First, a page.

We can have a huge federal stimulus bill – we can build highways, high speed rail, and all the infrastructure an ASCE cult member can dream of – and that definitely will boost GDP, but what will it do for the balance sheets of our cities?
We can cut taxes and borrow money – we can print money and give it to banks and corporations and maybe now even indebted college students and potential homebuyers – and it will absolutely boost GDP, but will it make local communities more financially stable?
With our current development pattern, there is no reason to believe that it will. Dig a ditch and fill it back in and you’re right back where you started. Build a bridge instead and, sure, you have bridge you can drive on, but a generation from now you have a multi-million dollar liability to address and lots of friends and neighbors dependent on that happening.
Use the macroeconomic prism – the one that suggests hurricanes and wars and alien invasions are good for the economy – and you’ll go broke, and probably be scared and miserable along the way. Use a Strong Towns approach, obsess over the real wealth being created by this spending and the return-on-investment for a local community, and you’ll be stronger and more prosperous.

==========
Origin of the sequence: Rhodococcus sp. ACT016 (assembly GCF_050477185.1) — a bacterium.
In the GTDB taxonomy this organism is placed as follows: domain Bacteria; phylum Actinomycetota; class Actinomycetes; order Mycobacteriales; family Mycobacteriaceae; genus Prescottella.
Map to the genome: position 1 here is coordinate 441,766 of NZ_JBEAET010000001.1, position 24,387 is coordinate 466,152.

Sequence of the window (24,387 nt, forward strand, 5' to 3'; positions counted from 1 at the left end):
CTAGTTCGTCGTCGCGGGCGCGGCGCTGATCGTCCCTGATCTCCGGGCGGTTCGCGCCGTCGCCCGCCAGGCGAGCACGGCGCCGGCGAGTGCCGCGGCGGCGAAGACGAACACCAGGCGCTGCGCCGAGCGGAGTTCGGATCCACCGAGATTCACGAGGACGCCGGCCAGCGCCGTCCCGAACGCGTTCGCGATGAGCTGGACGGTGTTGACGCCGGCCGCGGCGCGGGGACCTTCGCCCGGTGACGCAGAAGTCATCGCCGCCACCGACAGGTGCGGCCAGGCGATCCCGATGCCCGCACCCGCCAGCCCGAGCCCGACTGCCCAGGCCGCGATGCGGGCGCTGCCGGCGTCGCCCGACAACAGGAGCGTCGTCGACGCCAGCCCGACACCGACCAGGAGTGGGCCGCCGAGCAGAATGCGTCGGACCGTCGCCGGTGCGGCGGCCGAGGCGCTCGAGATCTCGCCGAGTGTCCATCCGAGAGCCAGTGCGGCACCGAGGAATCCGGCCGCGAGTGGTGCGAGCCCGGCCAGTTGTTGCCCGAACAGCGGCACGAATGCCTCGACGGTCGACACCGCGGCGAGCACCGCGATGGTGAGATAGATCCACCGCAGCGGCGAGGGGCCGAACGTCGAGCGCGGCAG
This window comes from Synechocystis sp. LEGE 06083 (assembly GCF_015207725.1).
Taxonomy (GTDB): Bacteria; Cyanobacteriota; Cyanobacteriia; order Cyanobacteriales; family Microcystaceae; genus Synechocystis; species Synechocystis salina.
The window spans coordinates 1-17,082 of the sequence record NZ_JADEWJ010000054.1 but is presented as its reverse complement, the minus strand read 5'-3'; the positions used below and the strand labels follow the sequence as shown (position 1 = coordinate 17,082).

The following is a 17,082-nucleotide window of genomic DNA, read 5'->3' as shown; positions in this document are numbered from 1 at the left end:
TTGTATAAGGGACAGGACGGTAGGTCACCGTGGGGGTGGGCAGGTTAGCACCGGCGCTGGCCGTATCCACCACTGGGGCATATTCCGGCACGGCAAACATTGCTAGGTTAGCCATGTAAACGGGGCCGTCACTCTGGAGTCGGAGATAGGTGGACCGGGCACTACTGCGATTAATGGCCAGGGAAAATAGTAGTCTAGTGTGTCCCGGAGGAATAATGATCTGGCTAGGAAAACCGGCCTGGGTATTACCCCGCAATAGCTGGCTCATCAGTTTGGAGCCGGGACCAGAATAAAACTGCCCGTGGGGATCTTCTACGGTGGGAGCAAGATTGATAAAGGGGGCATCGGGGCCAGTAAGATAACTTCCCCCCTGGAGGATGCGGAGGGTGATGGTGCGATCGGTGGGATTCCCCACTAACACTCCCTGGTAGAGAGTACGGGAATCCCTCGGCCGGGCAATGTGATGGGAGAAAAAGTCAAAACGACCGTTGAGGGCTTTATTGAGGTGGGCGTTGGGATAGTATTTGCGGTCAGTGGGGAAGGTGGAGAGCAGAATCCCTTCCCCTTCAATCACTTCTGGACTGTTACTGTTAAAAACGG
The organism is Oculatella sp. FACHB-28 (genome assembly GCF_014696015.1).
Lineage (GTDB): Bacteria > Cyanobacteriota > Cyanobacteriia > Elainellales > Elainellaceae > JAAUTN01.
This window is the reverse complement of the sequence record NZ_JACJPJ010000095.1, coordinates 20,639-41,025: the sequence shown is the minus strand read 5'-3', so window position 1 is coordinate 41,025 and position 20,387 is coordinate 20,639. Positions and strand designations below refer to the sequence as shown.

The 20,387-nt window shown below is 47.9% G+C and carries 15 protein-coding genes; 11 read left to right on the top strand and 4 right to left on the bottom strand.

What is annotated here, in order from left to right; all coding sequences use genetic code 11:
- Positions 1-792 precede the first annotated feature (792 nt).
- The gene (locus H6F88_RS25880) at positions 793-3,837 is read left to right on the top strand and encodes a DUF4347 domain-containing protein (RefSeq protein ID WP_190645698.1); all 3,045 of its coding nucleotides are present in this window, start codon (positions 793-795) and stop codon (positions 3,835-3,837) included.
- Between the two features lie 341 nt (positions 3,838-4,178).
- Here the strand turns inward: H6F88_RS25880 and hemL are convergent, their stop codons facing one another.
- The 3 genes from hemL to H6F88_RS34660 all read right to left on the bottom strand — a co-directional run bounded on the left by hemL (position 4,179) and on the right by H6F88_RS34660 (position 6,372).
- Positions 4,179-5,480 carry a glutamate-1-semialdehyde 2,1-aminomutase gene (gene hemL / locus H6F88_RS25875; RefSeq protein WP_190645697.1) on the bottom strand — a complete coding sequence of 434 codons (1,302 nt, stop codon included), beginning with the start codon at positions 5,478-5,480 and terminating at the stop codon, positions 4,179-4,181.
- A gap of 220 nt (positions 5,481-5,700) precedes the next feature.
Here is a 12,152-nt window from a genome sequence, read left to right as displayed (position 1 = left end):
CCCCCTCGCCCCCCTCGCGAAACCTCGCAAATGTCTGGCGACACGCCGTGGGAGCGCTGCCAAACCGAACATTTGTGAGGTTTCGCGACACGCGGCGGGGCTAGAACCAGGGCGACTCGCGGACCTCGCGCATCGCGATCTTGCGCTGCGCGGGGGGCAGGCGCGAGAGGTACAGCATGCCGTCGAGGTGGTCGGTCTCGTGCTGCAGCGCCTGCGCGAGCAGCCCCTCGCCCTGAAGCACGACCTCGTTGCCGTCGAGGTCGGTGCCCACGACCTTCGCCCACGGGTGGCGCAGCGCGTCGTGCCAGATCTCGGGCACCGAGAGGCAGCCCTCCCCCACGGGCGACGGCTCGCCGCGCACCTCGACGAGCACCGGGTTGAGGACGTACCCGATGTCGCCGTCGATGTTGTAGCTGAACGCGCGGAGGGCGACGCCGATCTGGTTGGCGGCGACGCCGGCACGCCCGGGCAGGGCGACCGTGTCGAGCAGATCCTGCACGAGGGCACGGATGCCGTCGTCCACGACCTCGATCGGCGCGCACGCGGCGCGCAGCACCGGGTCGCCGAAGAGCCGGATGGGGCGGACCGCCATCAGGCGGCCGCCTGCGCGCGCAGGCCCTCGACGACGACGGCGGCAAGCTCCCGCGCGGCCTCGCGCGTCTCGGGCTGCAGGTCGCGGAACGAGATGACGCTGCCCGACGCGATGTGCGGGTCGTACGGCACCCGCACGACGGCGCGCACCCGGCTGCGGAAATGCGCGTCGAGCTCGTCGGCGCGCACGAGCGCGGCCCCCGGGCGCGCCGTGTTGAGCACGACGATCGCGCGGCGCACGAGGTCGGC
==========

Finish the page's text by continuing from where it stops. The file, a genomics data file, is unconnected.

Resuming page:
This is an inconvenient reality for the Krugmans of our society, those who believe in “a manageable world – [a world] manageable through the analysis of data.” Cities are not machines to be managed but complex, adaptive systems. They don’t respond to our grand plans in the simple ways our simple framing would suggest they should. Any economic accounting method that shows positive benefits from destroying people’s accumulated wealth is irrelevant to the project of humanity.
What is lost in all the centralization and efficiency is local nuance, or what most people would consider real meaning.
The bottom-up revolution we’re working on here at Strong Towns is to put us back in touch with that real meaning, to give local leaders the capacity to opt out of these systems that are grinding their places into decline. I pray that Hurricane Dorian dissipates before it causes any more destruction but, if it should not, that we all have clarity to see the humanity – and not just the economy – in the loss experienced by our neighbors.